7. Labeling and Mislabeling – Attaching a negative label to yourself or someone else, based on a single mistake, is labeling and it’s an extreme form of generalization.
  8. Personalization – In this trap you think everything, every action, is a direct reaction to you. Many times, other people’s actions or reactions are a reflection of them, and may have nothing to do with you.
  9. Should Statements – We all have beliefs but when those beliefs become personal rules on how you or others should live – this is a cognitive trap. These are only your beliefs.
  10. Emotional Reasoning – Emotional reasoning is taking your emotions or feelings as fact. Emotional reasoning is a powerful way to justify negative thinking, regardless of the facts.
  11. Heaven’s Reward Fallacy or Fallacy of Fairness – This trap manifests as a belief that one’s struggles will result in a just reward in the end. But life isn’t fair – thinking it should be is definitely a cognitive trap.
  12. Always Being Right – People who fall into this trap often put others on trial to prove their own options and actions are correct and justified. If being right is more important than relationships – you’ve fallen into this trap.
  13. Control Fallacies (aka Magical thinking) – These go two ways. With external control fallacy, we have no control over our own lives–we are victims of fate. Internal control fallacy leads us to believe we are responsible for the emotions and feels of everyone around us. Both are extremes and both lead to negative thinking.

Let’s get back to Suzy and look at her thoughts again.

  • Rob did it on purpose
  • People laughed at me

Using the list above, we can see that Suzy has fallen for a few of them. Suzy can’t know if Rob did it on purpose or not. She suspects he did but what if he didn’t? She’s not a mind reader. She also thinks people laughed at her. Again she can’t really know what aspect of the situation they were laughing at. She also can’t assume they were laughing at her–by doing so, she’s personalizing the event.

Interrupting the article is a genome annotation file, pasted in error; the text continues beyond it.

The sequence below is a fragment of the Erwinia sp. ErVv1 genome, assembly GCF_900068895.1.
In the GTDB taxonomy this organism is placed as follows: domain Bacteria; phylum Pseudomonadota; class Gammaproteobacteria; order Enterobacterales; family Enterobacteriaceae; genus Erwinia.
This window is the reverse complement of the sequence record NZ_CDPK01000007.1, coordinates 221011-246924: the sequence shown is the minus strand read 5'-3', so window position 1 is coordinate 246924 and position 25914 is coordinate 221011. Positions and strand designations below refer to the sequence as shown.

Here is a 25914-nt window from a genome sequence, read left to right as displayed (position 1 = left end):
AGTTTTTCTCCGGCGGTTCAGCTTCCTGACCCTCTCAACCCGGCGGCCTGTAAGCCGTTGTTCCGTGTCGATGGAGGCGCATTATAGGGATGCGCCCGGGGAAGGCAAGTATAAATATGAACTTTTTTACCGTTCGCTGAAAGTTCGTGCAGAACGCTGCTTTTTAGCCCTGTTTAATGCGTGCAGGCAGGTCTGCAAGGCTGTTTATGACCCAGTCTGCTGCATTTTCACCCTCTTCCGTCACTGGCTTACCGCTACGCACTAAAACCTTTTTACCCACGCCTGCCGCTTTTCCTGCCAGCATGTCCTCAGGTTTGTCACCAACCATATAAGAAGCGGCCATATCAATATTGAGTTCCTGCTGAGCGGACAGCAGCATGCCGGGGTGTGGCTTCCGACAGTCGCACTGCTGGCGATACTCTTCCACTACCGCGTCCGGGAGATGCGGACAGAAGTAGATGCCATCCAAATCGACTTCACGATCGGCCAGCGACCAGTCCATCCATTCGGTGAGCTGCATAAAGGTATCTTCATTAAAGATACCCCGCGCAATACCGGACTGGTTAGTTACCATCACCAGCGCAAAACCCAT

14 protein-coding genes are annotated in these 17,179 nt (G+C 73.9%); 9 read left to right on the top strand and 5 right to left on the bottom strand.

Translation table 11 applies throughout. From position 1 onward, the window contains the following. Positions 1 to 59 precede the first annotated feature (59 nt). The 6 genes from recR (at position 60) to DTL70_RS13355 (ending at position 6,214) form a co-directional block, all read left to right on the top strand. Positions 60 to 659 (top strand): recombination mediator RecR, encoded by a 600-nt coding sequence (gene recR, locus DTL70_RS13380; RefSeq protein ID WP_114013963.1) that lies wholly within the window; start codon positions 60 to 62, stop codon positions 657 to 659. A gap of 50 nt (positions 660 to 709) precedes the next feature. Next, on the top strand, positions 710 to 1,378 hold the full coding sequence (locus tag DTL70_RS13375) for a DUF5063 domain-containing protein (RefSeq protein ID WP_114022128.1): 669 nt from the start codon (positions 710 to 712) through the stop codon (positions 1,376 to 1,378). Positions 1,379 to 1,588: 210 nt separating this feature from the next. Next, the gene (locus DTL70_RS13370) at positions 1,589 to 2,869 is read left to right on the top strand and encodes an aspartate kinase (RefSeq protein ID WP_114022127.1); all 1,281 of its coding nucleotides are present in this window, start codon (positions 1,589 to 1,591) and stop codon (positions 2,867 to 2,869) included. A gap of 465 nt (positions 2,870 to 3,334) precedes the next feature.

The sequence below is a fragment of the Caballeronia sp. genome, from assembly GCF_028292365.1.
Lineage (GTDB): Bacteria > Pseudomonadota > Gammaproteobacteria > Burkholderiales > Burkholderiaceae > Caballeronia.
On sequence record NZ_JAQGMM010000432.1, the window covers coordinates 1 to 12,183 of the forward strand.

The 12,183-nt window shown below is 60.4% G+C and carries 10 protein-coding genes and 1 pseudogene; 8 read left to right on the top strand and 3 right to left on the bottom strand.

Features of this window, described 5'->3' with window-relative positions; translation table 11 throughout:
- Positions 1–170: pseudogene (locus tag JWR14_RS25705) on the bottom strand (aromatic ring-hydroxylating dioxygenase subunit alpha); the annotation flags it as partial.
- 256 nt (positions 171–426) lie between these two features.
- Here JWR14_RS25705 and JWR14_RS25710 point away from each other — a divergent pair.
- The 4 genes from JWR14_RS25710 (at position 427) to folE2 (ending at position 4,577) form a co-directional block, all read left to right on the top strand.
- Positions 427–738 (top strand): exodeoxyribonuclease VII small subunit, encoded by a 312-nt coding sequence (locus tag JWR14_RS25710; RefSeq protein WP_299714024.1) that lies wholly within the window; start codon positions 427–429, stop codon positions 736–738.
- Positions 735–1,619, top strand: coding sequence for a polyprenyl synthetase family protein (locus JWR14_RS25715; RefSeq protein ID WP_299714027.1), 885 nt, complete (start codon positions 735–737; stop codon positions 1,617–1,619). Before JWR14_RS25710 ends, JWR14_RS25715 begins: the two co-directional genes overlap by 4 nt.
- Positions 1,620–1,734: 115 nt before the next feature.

Once you’re aware of these traps you’ll start to notice and identify them in your own thinking. Get curious and consider where a thought originates from. Was it a parent’s comment, something you learned to believe as a child, or did it get into your thinking some other way? After you’re able to label them you can begin to gently refute them and change your mindset. Replacing those negative thought patterns with more balanced rational thinking can only improve your life.

So how can you challenge these cognitive traps? Ask yourself a few questions and see where they take you.

  • Is this thought a fact?
  • What evidence do I have that this thought is a fact?
  • Is this thought helpful?
  • Are there other ways I can think about this situation?
  • Am I blaming myself?
  • Is it in my control?
  • What or who else contributed to the situation?
  • Am I making assumptions?
  • Am I assuming the worst?
  • Am I holding myself to an impossibly high standard?
  • Are there exceptions to these absolutely?
  • Am I making this personal?

If you want to put more work into this I suggest checking out this worksheet from Therapist Aid. This is the type of critical thinking work you’d typically do with your Psychologist/Therapist. Using it you’ll examine your negative thoughts, making good decisions about which to challenge and which to embrace.

So tell us below, which of these do you struggle with the most?